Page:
Creating Screens with the LightSwitch HTML Client (Joe Binder)

Beth and I touched on a few of the new features of the upcoming HTML client for LightSwitch in our Channel 9 video chat last week, but I thought it’d be worthwhile to cover each topic in more detail. Today I’ll walk through the application user model and screen development, then follow-up with in-depth posts that cover writing code, theming, and the application architecture.

If you’ve seen some of the sneak-peeks at the HTML client in Jay Schmelzer’s TechEd session or our Channel 9 video, you may have noticed that the development experience for building HTML clients is pretty similar to the experience in Visual Studio LightSwitch 2011. We tried to keep the development process consistent with what you’ve seen and used in 2011. Where we did deviate, we did so largely in response to feedback and pain points we’ve heard in the forums and UserVoice. Keep that feedback coming: we very much appreciate and learn from the discussions that have cropped up the forums since the announcement.

The HTML Client Preview will be available for you to try out yourself soon. Keep an eye on this blog and the LightSwitch Developer Center for availability.

Getting started

Let’s get started by creating a new LightSwitch project. The first thing you’ll notice is that there are a few new project templates available in the LightSwitch 2012 HTML client preview.


The templates suffixed with (JS/VB) and (JS/C#) create a project with an HTML client and Visual Basic or C# middle-tier, respectively. The “LightSwitch Application (Visual Basic)” and “LightSwitch Application(C#)” templates create a project with a Silverlight client and middle-tier in the given language, just as they did in Visual Studio LightSwitch 2011. If you start with a Silverlight-based project, you can always add an HTML client later, and vice versa. Let’s create a new Silverlight-based project for this example.

The Solution Explorer has been restructured to more clearly delineate the server and client(s). Data sources, entities, and queries appear under the server node and screens appear under the client node(s).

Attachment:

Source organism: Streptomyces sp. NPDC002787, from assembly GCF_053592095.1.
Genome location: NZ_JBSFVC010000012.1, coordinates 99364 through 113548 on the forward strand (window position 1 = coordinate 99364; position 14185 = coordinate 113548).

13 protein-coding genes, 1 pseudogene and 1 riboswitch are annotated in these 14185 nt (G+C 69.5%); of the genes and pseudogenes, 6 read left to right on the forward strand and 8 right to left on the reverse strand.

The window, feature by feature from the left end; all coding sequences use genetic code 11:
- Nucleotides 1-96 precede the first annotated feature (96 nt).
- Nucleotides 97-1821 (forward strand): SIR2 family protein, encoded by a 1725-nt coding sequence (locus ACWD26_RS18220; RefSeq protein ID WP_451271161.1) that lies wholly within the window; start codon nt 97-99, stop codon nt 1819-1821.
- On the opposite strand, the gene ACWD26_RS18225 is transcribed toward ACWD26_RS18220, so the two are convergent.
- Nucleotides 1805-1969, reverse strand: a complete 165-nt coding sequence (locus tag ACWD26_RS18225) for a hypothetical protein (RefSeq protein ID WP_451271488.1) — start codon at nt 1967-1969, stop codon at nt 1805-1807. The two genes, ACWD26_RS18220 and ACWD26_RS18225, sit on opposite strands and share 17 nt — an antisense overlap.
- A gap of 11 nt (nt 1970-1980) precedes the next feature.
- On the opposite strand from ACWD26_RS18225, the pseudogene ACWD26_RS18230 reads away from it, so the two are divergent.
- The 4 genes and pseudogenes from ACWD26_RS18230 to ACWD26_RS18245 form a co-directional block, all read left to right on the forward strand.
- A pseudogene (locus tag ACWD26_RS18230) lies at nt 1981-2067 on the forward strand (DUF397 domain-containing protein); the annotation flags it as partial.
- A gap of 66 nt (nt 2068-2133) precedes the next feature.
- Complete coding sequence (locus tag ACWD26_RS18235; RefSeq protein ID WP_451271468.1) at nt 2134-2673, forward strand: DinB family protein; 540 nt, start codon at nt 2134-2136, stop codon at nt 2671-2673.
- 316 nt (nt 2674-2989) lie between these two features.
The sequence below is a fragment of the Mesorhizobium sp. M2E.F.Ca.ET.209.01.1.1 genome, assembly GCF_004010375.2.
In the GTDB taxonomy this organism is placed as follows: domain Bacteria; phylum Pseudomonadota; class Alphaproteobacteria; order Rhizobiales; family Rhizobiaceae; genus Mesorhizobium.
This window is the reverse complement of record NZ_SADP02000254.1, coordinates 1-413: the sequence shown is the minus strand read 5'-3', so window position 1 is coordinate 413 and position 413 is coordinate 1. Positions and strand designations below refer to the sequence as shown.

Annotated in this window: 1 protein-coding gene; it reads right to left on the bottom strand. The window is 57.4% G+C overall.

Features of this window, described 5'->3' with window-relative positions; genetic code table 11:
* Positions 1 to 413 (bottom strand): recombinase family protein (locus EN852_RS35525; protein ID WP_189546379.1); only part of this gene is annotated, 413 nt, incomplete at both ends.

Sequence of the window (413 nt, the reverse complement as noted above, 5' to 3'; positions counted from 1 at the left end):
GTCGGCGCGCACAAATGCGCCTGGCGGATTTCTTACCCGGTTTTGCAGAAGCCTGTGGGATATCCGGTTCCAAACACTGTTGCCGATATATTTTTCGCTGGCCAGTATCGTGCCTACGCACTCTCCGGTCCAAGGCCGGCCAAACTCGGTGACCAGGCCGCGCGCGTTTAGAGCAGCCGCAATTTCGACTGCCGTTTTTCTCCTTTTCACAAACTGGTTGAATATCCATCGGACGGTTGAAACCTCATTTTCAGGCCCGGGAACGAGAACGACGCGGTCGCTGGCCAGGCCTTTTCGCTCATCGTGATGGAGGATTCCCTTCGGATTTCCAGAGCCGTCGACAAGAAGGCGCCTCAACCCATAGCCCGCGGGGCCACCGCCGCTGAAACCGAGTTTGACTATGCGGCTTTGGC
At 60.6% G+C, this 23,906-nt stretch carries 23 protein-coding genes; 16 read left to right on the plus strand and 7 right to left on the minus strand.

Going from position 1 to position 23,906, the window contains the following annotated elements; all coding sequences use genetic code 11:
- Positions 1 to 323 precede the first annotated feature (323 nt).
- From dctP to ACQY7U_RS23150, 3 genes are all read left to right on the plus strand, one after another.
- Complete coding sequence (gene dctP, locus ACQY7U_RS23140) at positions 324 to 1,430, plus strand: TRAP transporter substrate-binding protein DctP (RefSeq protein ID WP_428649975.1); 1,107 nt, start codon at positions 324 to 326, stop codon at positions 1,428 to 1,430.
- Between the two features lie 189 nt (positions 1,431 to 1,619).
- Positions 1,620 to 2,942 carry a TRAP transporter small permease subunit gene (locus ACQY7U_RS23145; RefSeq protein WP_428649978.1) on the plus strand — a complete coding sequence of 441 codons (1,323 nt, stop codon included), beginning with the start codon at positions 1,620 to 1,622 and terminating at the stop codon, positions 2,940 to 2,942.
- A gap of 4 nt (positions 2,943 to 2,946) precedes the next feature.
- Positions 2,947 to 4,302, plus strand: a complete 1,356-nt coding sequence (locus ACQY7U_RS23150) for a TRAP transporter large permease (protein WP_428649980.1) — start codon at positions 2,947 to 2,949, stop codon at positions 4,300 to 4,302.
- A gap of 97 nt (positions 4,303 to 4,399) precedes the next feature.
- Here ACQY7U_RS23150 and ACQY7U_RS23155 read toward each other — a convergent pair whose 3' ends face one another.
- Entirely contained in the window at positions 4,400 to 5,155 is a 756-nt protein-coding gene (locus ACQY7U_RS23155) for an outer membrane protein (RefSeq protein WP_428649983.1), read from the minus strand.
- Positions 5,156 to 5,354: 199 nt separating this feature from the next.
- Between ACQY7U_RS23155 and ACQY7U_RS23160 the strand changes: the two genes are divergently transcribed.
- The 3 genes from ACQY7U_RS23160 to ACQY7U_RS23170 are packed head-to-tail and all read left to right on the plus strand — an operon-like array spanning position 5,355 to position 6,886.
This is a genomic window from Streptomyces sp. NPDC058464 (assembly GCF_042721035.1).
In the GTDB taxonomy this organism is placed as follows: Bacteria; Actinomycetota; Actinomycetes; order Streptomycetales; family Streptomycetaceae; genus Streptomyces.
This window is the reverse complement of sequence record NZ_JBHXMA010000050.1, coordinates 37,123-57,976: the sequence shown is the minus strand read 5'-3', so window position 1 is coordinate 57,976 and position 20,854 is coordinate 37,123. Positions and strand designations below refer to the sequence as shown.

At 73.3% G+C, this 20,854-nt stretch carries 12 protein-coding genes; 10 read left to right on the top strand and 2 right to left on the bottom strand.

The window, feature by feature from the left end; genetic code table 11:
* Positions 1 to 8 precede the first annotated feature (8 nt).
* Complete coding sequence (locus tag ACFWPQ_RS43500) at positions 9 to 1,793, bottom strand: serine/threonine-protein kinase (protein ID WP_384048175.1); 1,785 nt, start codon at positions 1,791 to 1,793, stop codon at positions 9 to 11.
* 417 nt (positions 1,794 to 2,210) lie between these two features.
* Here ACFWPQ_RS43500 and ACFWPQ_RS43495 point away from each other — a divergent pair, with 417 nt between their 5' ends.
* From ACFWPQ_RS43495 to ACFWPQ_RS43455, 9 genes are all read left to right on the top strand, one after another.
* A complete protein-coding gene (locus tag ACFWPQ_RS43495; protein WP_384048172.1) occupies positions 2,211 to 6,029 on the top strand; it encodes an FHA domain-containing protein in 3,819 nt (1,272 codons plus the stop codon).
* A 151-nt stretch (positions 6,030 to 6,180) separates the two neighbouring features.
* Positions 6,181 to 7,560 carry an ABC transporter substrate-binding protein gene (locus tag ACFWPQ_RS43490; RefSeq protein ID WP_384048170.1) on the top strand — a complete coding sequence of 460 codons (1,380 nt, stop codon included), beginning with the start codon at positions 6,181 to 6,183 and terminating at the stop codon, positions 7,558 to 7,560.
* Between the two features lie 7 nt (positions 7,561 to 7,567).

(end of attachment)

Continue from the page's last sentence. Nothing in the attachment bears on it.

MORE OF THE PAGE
Solution Explorer  - New project

The client with “(Startup)” listed in its name will be run when you press F5 to debug the application.

We’ll use the entity designer to quickly add some data entities to describe contact information. The entity designer in the HTML client preview is identical to the entity designer in Visual Studio 2012 RC.


With the entities and some basic Silverlight-based screens created, we can now add our HTML client by right-clicking the top-level “Contact Application” node in the Solution Explorer.



If we started with an HTML Client, we’d also see an option for adding a Silverlight client: the HTML client preview allows you to have zero or one Silverlight clients and zero or more HTML clients. The task-focused nature of mobile web clients means that it’s common to have multiple clients talking to the same middle-tier, each with their own specific workflow or user experience.

Once the new client is added, it is automatically marked as the startup client for the project.

Solution Explorer - Empty mobile client project

If you need to change the startup client, just right-click the client you want to debug and select “Set as startup client”.

Solution Explorer - New client added

Adding Screens

Screens/Pages for the HTML Client are added through the same “New Screen …” dialog that’s used for Silverlight clients. We have a pretty simplistic list of mobile-specific templates in the dialog, but we’d love to hear your feedback as we finalize the list. Screen templates are extensible, so we’re also excited to see some additions to this list from our partners in the near future.